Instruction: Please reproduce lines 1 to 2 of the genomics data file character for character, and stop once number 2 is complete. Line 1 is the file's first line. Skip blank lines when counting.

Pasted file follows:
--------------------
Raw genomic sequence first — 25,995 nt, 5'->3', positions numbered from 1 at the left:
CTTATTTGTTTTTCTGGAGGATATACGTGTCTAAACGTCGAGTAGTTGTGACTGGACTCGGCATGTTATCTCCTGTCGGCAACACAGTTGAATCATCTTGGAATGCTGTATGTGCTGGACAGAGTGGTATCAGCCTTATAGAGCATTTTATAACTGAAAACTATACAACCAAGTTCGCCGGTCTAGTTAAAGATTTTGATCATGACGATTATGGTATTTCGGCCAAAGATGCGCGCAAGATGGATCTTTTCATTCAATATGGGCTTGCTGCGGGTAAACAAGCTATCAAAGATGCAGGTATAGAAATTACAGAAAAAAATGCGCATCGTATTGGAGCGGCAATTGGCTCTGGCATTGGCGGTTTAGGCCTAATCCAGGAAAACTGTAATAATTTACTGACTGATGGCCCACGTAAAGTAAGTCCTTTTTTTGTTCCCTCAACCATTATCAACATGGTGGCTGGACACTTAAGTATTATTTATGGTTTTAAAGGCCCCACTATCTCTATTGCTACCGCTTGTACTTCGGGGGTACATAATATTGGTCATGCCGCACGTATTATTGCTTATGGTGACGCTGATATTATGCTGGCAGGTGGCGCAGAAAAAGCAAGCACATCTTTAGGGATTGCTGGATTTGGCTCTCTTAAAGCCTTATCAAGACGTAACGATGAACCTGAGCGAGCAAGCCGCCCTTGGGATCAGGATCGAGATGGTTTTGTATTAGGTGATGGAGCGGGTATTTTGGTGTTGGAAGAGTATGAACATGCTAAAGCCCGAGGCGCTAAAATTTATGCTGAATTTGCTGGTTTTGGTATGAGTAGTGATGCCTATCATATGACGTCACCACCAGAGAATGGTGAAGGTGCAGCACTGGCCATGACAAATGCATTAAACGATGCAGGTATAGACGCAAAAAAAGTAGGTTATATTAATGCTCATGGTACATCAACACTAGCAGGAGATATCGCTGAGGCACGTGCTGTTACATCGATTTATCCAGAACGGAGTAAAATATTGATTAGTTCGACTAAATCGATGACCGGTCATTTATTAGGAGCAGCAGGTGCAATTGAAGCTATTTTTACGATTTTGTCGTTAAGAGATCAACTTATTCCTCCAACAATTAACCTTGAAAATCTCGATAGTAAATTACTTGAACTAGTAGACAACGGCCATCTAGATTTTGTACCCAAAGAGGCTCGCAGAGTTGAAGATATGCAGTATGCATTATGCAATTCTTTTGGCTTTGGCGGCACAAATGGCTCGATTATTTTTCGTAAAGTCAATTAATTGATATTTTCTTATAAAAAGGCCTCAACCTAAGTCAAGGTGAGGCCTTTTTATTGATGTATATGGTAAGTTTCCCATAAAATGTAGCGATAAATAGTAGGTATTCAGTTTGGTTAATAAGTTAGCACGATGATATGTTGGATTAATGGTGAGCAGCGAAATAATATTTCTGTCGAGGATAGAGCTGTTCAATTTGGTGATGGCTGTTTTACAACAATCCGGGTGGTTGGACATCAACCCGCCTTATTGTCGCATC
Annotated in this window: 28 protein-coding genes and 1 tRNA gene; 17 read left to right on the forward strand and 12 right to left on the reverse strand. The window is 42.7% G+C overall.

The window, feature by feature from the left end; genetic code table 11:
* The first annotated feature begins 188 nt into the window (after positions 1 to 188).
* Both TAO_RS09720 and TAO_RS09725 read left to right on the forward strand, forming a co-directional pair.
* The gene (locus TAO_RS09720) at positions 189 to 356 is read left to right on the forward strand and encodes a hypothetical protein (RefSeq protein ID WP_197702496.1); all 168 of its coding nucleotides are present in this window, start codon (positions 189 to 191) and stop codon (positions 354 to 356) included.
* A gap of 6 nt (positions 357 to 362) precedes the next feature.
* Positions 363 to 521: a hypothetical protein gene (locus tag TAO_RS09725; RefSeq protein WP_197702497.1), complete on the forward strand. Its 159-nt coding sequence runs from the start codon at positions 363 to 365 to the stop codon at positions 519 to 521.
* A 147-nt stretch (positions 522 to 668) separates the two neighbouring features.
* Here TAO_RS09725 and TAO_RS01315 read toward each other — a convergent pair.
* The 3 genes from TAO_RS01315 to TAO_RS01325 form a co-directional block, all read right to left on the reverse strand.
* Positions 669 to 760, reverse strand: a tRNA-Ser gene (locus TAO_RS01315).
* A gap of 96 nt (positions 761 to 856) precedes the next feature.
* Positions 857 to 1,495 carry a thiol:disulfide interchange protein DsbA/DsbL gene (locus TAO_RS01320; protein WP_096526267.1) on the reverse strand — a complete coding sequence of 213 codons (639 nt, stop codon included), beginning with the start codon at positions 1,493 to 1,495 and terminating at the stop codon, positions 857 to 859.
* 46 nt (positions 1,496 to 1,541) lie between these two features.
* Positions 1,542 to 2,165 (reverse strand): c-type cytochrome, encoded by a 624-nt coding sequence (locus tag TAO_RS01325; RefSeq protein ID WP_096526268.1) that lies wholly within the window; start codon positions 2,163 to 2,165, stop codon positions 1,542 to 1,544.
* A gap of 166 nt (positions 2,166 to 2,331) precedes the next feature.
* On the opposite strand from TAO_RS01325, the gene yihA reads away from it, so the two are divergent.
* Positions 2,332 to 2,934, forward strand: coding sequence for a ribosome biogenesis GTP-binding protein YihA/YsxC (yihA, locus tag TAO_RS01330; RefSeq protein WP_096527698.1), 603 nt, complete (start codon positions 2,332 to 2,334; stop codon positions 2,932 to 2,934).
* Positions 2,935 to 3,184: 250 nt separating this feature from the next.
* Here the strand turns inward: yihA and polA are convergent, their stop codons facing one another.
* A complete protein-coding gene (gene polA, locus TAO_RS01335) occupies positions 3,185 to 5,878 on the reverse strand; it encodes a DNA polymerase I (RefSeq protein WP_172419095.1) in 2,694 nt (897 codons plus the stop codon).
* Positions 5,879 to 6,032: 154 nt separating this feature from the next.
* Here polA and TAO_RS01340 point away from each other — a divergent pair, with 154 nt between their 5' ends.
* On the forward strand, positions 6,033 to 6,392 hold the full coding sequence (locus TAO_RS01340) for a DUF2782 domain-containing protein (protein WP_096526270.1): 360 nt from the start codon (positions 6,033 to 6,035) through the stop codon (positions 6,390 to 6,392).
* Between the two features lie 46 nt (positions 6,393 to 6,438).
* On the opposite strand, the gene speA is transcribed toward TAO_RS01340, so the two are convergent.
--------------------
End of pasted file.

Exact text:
Raw genomic sequence first — 25,995 nt, 5'->3', positions numbered from 1 at the left:
CTTATTTGTTTTTCTGGAGGATATACGTGTCTAAACGTCGAGTAGTTGTGACTGGACTCGGCATGTTATCTCCTGTCGGCAACACAGTTGAATCATCTTGGAATGCTGTATGTGCTGGACAGAGTGGTATCAGCCTTATAGAGCATTTTATAACTGAAAACTATACAACCAAGTTCGCCGGTCTAGTTAAAGATTTTGATCATGACGATTATGGTATTTCGGCCAAAGATGCGCGCAAGATGGATCTTTTCATTCAATATGGGCTTGCTGCGGGTAAACAAGCTATCAAAGATGCAGGTATAGAAATTACAGAAAAAAATGCGCATCGTATTGGAGCGGCAATTGGCTCTGGCATTGGCGGTTTAGGCCTAATCCAGGAAAACTGTAATAATTTACTGACTGATGGCCCACGTAAAGTAAGTCCTTTTTTTGTTCCCTCAACCATTATCAACATGGTGGCTGGACACTTAAGTATTATTTATGGTTTTAAAGGCCCCACTATCTCTATTGCTACCGCTTGTACTTCGGGGGTACATAATATTGGTCATGCCGCACGTATTATTGCTTATGGTGACGCTGATATTATGCTGGCAGGTGGCGCAGAAAAAGCAAGCACATCTTTAGGGATTGCTGGATTTGGCTCTCTTAAAGCCTTATCAAGACGTAACGATGAACCTGAGCGAGCAAGCCGCCCTTGGGATCAGGATCGAGATGGTTTTGTATTAGGTGATGGAGCGGGTATTTTGGTGTTGGAAGAGTATGAACATGCTAAAGCCCGAGGCGCTAAAATTTATGCTGAATTTGCTGGTTTTGGTATGAGTAGTGATGCCTATCATATGACGTCACCACCAGAGAATGGTGAAGGTGCAGCACTGGCCATGACAAATGCATTAAACGATGCAGGTATAGACGCAAAAAAAGTAGGTTATATTAATGCTCATGGTACATCAACACTAGCAGGAGATATCGCTGAGGCACGTGCTGTTACATCGATTTATCCAGAACGGAGTAAAATATTGATTAGTTCGACTAAATCGATGACCGGTCATTTATTAGGAGCAGCAGGTGCAATTGAAGCTATTTTTACGATTTTGTCGTTAAGAGATCAACTTATTCCTCCAACAATTAACCTTGAAAATCTCGATAGTAAATTACTTGAACTAGTAGACAACGGCCATCTAGATTTTGTACCCAAAGAGGCTCGCAGAGTTGAAGATATGCAGTATGCATTATGCAATTCTTTTGGCTTTGGCGGCACAAATGGCTCGATTATTTTTCGTAAAGTCAATTAATTGATATTTTCTTATAAAAAGGCCTCAACCTAAGTCAAGGTGAGGCCTTTTTATTGATGTATATGGTAAGTTTCCCATAAAATGTAGCGATAAATAGTAGGTATTCAGTTTGGTTAATAAGTTAGCACGATGATATGTTGGATTAATGGTGAGCAGCGAAATAATATTTCTGTCGAGGATAGAGCTGTTCAATTTGGTGATGGCTGTTTTACAACAATCCGGGTGGTTGGACATCAACCCGCCTTATTGTCGCATC